South Australian police officer Waylon Johncock has issued a statement following immense public outrage over his actions in stoning a wombat to death.
Johncock was cleared of all charges last week after an inquiry by SA Police found that his actions were “not inconsistent with traditional Indigenous practices,” 7News reports.
The lack of consequences for Johncock’s actions sparked outrage online, with thousands of animal rights activists voicing their thoughts on social media.
Senior Community Constable Waylon Johncock has now spoken out in a letter to NITV apologising to the Kokatha and Wirangu people for the shame his actions have brought to them.
“Born on the West Coast of South Australia into a proud Kokotha/Wirangu family, I was introduced to hunting Native tucker at a very young age. The knowledge and skills I have gained over the years to understand our land and effectively hunt native animals independently I will pass onto my children.”
“In relation to the wombat matter it was never my intention to cause anyone distress,” Johncock said. “Looking back, however, I can now clearly see how such raw content can be offensive to anyone who is unfamiliar with our Traditional hunting practices.”
According to NITV, Elders in the local Ceduna community said that there was nothing wrong with the way that he killed the wombat in the unedited version of the video. The wombat was shared with Johncock’s family after it was killed.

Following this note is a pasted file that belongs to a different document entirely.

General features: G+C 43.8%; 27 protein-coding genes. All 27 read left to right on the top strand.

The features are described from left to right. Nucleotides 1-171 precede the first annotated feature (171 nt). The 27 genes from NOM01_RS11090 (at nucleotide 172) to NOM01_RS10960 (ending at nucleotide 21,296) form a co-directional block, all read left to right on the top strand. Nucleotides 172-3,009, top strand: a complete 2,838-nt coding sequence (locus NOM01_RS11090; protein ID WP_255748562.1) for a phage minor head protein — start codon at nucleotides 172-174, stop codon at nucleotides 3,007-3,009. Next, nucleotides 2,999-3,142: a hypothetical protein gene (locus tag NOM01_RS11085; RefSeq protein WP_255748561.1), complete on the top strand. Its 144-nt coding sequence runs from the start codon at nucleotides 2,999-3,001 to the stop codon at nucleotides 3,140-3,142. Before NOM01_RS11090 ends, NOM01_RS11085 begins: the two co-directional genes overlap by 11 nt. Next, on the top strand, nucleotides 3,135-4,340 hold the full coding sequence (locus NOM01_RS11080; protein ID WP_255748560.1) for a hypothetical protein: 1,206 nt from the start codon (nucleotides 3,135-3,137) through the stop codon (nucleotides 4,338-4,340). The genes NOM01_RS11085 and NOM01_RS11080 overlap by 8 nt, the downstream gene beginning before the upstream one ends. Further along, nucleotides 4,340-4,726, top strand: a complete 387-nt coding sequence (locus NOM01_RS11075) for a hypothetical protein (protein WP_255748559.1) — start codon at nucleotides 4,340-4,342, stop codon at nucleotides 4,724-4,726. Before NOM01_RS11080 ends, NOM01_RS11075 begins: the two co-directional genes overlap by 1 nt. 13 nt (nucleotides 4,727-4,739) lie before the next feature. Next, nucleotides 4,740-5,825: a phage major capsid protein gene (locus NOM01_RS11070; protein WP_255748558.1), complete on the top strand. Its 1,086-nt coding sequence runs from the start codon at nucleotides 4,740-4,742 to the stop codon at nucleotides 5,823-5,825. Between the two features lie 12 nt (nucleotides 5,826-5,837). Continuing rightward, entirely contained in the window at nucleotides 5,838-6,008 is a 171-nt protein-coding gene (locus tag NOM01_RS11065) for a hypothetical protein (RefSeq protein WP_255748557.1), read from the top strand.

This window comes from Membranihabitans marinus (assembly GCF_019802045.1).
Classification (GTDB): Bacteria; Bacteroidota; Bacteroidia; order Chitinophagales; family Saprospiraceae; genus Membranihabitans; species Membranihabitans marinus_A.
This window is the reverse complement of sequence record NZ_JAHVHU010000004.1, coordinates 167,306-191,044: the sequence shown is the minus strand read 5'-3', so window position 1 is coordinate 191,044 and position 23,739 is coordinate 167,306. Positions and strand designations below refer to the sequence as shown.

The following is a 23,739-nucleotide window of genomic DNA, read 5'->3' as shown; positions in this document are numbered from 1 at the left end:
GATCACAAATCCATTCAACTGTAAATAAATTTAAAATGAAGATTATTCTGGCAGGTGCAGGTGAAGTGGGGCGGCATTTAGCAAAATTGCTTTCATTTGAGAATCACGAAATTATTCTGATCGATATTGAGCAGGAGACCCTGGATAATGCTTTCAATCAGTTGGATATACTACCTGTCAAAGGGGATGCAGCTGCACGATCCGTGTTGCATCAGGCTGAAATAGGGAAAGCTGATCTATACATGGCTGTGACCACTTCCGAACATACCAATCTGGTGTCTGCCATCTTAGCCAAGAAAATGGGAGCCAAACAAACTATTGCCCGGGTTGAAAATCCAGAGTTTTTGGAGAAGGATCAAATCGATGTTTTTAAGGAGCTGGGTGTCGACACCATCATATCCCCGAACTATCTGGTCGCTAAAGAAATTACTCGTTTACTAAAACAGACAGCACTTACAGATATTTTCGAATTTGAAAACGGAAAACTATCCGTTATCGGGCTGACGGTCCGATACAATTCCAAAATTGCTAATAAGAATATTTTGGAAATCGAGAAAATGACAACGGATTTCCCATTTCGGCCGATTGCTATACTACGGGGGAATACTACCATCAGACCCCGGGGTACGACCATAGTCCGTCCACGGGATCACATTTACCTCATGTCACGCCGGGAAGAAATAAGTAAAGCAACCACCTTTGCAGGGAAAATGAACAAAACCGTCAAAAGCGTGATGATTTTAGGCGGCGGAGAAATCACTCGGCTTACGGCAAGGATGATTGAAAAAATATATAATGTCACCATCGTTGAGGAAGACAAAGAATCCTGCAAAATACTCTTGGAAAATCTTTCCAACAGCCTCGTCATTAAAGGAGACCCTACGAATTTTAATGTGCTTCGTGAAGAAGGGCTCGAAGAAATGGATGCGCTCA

“I completely agree with our traditional Elders that the footage shouldn’t have been posted on social media because it gave the outside world a look into our traditional ways of living, and for that I am deeply sorry.”
Throughout the statement, Johncock also references death threats made against his family, including his young children.
“As a result of this I have been under attack from the outside world and received hundreds of death threats, some of these threats have been targeted at my family but the most disturbing of all were the ones written and targeted at my children.”
NITV also reports that Johncock regularly takes part in community hunting trips to provide food for Elders.
Waylon Johncock will remain in his current role of community constable and will not face any criminal charges for his actions.
You can read the full statement on the NITV website here.
More Stuff From PEDESTRIAN.TV
The Brother Of The Journo Who Died At The World Cup Has Walked Back Claims Of ‘Foul Play’
Chris Dawson Has Requested Protection After He Received Death Threats From Fellow Prisoners
Christian Cooper Acknowledged Amy Cooper’s Apology But Still Says What She Did Was Fkn Racist
South Australian Police Will Not Press Any Charges Against Officer Who Killed A Wombat